a subscriber management OSS system (e.g. RADIUS server) to     
        retrieve subscriber authorization data (service profiles, aka user 
        entitlement). Most of such service mechanisms are typically enforced     
        by the BRAS itself, but there are a few cases where it might be 
        useful to push such service parameter to the DSLAM for local 
        enforcement of a mechanism (e.g. DSL-related) on the corresponding 
        subscriber line. One such example of a service parameter that can be 
        pushed to the DSLAM for local enforcement is DSL "interleaving 
        delay". Longer interleaving delay (and hence stringent error 
        correction) is required for a video service to ensure better video 
        "quality of experience", whereas for a VoIP service or for "shoot 
        first" gaming service, a very short interleaving delay is more 
        appropriate. Another relevant application is downloading per 
        subscriber multicast channel entitlement information in IPTV 
        applications where the DSLAM is performing IGMP snooping or IGMP 
        proxy function. Using ANCP, the BRAS could achieve the goal of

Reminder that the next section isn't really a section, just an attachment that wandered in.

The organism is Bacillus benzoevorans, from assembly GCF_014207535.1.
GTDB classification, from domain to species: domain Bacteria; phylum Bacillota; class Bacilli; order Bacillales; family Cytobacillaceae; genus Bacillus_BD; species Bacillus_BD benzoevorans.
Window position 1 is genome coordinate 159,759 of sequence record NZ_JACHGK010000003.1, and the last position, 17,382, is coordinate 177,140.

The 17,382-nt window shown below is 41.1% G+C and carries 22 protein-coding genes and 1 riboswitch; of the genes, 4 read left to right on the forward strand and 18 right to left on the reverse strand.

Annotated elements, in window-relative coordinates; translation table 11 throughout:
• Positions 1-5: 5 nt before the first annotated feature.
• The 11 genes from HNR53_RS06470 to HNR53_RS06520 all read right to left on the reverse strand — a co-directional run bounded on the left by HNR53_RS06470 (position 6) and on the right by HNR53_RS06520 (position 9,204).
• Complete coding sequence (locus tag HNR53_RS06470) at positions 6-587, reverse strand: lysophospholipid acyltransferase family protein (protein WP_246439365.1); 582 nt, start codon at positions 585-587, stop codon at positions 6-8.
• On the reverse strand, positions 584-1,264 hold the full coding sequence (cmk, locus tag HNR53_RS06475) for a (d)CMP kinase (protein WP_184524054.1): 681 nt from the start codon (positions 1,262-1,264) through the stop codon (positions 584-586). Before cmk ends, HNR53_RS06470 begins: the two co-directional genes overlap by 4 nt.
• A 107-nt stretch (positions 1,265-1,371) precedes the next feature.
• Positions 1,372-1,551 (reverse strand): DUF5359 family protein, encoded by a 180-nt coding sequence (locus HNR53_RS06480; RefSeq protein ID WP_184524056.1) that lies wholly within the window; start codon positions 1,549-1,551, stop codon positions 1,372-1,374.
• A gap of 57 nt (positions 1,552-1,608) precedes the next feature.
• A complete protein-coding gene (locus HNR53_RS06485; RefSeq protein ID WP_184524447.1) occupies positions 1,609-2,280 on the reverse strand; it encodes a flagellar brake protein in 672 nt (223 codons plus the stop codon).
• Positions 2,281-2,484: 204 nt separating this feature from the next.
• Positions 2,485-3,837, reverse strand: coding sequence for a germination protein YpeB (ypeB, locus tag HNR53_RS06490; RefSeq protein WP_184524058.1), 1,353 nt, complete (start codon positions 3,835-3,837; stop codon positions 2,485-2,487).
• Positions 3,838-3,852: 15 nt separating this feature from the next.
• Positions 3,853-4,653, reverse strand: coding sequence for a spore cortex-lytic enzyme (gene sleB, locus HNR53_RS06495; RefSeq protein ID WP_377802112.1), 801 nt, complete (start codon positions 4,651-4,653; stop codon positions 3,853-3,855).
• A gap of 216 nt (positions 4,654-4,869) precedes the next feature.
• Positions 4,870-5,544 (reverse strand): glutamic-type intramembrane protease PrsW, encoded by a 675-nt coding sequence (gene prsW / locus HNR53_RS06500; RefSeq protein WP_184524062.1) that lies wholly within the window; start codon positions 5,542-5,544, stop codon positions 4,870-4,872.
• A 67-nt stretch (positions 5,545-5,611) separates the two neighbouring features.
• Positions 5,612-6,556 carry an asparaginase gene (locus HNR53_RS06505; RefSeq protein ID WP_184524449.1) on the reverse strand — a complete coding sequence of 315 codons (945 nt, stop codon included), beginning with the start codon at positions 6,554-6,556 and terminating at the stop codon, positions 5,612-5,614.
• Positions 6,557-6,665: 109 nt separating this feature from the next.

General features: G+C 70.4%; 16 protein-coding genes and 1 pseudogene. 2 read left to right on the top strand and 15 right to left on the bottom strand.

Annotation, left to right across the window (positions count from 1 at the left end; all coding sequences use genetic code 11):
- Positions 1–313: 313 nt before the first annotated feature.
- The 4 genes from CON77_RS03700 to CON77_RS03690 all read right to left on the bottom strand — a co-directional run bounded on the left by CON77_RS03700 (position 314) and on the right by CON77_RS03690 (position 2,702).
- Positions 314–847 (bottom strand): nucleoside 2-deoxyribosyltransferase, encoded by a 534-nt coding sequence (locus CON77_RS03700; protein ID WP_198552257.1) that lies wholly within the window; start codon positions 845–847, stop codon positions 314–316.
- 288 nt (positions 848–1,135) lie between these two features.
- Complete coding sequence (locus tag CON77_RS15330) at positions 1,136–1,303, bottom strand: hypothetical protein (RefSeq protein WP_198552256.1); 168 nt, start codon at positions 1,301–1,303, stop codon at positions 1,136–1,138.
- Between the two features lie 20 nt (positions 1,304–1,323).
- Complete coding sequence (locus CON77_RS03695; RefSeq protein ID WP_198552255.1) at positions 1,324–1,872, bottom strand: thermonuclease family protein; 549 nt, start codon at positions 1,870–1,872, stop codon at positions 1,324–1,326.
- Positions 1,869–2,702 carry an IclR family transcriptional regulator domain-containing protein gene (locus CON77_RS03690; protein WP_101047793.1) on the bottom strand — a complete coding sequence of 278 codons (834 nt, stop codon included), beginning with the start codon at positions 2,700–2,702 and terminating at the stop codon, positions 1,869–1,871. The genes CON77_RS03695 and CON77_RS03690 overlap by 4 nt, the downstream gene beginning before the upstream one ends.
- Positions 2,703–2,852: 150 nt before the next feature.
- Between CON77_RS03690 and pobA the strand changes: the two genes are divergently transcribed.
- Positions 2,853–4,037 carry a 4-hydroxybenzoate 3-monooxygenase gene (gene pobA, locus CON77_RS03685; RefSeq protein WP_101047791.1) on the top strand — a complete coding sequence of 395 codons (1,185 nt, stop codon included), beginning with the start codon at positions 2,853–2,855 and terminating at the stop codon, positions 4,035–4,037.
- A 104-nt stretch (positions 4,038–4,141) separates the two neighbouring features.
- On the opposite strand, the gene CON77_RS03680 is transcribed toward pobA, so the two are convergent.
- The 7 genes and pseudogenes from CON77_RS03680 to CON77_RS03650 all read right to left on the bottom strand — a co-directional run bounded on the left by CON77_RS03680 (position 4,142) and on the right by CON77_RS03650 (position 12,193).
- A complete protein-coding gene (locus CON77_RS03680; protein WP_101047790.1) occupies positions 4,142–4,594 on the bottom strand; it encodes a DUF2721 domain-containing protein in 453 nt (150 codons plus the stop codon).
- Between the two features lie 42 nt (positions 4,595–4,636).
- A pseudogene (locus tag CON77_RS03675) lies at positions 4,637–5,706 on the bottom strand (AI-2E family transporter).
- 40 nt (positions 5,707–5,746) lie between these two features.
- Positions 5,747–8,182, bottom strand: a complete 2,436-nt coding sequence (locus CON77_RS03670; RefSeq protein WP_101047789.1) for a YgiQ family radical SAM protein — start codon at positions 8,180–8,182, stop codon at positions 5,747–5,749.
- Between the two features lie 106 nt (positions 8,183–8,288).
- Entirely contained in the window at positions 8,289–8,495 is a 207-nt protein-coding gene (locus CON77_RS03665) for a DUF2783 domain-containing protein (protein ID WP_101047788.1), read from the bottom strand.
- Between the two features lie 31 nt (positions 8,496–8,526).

pushing line configuration to the DSLAM by an interoperable and 
        standardized protocol.  

        If a subscriber wants to choose a different service, it can require 
        an OPEX intensive reconfiguration of the line via a network operator, 
        possibly implying a business-to-business transaction between an ISP 
        and an access provider. Using ANCP for line configuration from the 
        BRAS dramatically simplifies the OSS infrastructure for service 
        management, allowing fully centralized subscriber-related service 
        data (e.g. RADIUS server back-end) and avoiding complex cross-
        organization B2B interactions.  

        Therefore, proposed ANCP based line configuration support provides 
        for more flexible approach for achieving "service on demand". More 
        generally several service/subscriber DSL parameters (e.g. inter-
        leaving delay, rate etc.) could benefit from such flexible approach 
        to enable a "service on demand" model.  

        The best way to change line parameters would be by using profiles.